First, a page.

(c 1845 - 1915)
Harriett Mace Mozique
Source: Photo courtesy of Sheila Cohen
The Story of Young Harriet
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Harriet’s life journey would take her deeper into the clutches of slavery just as the institution was bracing itself for a reckoning to be witnessed on the world stage. Harriet’s story is unique but not uncommon. Like so many others, she and her child were sold further south into the depths of the Cotton Kingdom in the period before the Civil War. But the Mace family would emerge from the wreckage of slavery and war ready to forge a path ahead, and to force out of their country a modicum of freedom and independence.
Our genealogical research strongly indicates that Harriet had Native American ancestry. Native people existed in Kentucky for thousands of years before Europeans arrived with African slaves. When they did, Native people intermarried with European and enslaved and free African men and women and fostered blended families and cultural identities.
In the colonial project to eliminate the landscape of Native Americans, these mixed-race people simply became known as “colored” people through bureaucratic erasure in public records.
Harriet probably took a steamboat at least part of the way to Mississippi. Her grandchildren recall her describing the big steamboats that would traverse the western rivers, she called them “slave boats.” They remember Harriet telling them she was forced to dance when the captain would let down the drawbridges and invite the townspeople to watch her and the other slaves perform, she was a slave dancer. She knew it was really just a ruse to trick black folks into getting on the boat for a dance or a drink. They say a million souls went this way over the course of the domestic slave trade, sold down the river. Never to return.
Domestic Slave Trade and Slave Revolts circa 1850
When Harriet arrived in Mississippi from Kentucky to work for the prominent Montgomery family, she had not anticipated that a war of such magnitude was just months away, no one had. At that time, there were less than 1,000 free black people in the state of Mississippi. Soon, with Lincoln’s Emancipation Proclamation of 1863 and the end of the Civil War in 1865, the thousands in bondage would also be free. In Kentucky, they were still having it out over the status of slavery there although the state had remained loyal to the Union when the war commenced. Had she stayed in that Upper South state, Harriet would have likely seized freedom along with the majority of slaves remaining in Kentucky at the time of the war—escaped across that great River of Hope. But Harriet would make what she could of freedom in Mississippi.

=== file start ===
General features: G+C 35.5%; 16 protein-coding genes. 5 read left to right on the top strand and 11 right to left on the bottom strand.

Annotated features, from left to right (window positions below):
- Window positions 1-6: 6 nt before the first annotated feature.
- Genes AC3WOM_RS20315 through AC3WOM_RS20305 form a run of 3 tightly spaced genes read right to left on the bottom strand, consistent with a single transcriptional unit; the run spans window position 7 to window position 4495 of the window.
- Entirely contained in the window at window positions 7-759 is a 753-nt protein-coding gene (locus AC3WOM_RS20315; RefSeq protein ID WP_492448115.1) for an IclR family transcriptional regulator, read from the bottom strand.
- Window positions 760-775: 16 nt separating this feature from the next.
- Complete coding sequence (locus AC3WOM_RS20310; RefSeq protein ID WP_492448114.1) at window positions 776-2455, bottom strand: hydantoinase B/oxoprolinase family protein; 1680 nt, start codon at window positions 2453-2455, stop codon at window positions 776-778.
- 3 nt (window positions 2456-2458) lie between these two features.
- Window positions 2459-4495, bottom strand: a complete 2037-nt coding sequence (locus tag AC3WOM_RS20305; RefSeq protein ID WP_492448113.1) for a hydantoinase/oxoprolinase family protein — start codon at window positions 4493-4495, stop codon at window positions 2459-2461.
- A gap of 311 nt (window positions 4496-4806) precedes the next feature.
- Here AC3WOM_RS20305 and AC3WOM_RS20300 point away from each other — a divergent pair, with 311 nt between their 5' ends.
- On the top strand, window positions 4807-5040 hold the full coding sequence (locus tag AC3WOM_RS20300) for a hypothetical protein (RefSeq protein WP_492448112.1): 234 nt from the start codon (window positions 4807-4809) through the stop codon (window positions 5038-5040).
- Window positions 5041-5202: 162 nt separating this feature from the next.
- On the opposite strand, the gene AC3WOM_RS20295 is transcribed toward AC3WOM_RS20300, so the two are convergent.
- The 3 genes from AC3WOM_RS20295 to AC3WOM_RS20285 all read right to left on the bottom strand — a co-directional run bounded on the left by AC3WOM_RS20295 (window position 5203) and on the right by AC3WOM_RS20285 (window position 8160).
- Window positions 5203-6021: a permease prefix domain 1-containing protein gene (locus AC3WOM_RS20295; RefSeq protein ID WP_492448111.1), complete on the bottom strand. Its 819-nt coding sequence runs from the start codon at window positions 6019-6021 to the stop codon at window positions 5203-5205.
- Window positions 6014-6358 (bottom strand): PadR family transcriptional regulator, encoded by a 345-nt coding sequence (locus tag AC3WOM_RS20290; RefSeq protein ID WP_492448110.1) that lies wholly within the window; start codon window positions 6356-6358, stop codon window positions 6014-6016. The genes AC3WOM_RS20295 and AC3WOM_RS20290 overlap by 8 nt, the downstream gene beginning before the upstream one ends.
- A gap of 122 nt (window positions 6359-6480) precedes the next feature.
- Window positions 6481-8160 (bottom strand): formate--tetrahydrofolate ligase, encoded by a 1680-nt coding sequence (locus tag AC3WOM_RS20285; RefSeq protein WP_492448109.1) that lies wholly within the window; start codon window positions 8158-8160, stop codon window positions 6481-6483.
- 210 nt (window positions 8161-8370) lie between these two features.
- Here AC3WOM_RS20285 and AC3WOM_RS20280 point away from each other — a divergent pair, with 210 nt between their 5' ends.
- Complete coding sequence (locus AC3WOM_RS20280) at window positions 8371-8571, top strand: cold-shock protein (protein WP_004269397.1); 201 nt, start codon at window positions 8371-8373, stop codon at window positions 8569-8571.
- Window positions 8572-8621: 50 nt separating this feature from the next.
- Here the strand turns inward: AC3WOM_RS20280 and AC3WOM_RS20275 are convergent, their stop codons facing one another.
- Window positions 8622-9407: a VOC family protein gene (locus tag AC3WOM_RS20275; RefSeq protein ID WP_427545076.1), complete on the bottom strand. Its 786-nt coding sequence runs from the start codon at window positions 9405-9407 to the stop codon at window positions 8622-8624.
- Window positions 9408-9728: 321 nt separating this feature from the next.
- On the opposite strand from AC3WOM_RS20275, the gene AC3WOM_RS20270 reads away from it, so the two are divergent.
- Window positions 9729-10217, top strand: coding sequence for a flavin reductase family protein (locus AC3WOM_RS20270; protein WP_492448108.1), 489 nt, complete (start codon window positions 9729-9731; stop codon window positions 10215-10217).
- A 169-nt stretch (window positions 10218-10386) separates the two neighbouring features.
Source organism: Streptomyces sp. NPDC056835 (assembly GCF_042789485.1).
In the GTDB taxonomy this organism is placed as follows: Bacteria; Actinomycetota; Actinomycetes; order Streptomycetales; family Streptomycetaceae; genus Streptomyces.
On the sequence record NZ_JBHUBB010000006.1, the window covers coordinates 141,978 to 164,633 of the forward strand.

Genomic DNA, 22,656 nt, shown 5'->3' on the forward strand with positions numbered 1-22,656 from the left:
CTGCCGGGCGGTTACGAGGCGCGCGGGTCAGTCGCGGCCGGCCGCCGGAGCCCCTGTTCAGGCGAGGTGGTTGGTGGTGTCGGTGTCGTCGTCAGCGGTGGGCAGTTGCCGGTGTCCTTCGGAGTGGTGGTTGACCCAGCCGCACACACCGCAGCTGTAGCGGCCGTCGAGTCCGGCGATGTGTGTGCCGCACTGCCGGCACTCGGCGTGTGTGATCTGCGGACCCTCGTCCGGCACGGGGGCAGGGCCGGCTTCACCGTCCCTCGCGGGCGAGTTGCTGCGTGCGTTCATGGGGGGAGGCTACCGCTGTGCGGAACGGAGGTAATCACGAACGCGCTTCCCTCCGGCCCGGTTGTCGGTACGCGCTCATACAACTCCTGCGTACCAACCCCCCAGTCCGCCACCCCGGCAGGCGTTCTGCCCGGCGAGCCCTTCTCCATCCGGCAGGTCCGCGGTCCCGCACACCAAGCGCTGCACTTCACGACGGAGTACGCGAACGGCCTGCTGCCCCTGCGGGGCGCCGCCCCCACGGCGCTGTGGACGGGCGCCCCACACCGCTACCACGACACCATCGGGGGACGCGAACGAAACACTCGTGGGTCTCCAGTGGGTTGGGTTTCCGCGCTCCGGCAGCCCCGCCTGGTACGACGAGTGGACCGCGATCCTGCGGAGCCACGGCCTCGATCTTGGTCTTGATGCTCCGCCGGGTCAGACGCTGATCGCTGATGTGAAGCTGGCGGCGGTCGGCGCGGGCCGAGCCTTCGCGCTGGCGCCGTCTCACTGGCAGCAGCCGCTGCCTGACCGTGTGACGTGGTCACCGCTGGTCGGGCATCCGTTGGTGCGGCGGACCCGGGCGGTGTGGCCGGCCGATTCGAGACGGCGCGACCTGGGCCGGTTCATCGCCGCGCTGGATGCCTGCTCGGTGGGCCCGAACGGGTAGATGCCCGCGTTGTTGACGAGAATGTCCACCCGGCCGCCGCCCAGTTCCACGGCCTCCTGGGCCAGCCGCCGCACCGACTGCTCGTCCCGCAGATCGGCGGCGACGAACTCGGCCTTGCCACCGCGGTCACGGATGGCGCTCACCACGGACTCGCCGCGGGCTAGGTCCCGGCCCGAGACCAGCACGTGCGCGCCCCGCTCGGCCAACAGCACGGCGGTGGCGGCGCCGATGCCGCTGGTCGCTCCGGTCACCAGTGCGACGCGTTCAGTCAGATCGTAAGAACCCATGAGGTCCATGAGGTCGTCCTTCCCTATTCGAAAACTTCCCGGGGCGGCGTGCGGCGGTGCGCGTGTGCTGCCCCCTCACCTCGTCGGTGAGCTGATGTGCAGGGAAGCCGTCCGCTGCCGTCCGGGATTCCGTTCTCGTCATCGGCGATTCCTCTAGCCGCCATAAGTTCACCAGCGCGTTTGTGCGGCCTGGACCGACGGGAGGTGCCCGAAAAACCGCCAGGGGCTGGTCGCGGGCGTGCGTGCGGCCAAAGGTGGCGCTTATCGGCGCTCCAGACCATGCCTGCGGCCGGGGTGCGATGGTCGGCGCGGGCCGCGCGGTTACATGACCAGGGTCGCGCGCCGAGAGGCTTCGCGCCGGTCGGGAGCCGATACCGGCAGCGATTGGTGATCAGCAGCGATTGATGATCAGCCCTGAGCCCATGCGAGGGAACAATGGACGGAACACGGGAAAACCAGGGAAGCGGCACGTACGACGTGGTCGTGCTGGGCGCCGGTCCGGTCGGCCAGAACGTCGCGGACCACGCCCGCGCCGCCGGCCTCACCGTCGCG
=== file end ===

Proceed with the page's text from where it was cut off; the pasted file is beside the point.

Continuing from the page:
In Hinds County, it seemed like the Montgomery family were going to let Harriet and George stay on with them and start working for a wage. Harriet must have thought, Mississippi could be home. Besides, she had recently met a man, his name was Nat.
He promised to treat Harriet and little George as his very own. They never talked much about his or her befores.
Together Nat and Harriett raised ten children including George Mace Sr.
Harriet outlived Nat by about eleven years. When she died in 1915, her children were well on their way to solidifying her legacy in Hinds County. She had done it; she had made Mississippi home.
This 1880 Hinds County, Mississippi census record is the first official record of Harriett Mozique and her family. On June 22, 1880, the census-taker for the Auburn Precinct recorded the Mozique household, headed by Nat (husband of Harriett). In the house were Nat, Harriett and children, George (listed as step-son), Abby, Nat, Emma, Mary J, Nejer, Johnny, and a 2 year old granddaughter who was unnamed.
Spouse: Nat Mozique
Born: c. 1845 in Louisville, KY
Died: 1915 in Hinds County, Mississippi
Children of Harriett:
George William Mace Sr (1862–1944) - father unknown
Abby Mays Mazique (1866)
Lee Mozique (1871)
Nate Mozique Jr (1872–1910)
Mary J. Mays (1873–2002)
Emma Lee Mozeak (1875–2002)
John Mozique (c. 1876–1959)
Pattie Virgie "Pink" Mozique (1884–1953)
Charles Mozique (1885–1959)
Tatty Mozaque (1887)
*Notice that the spellings of the same last names varied. This is typical when doing genealogical research.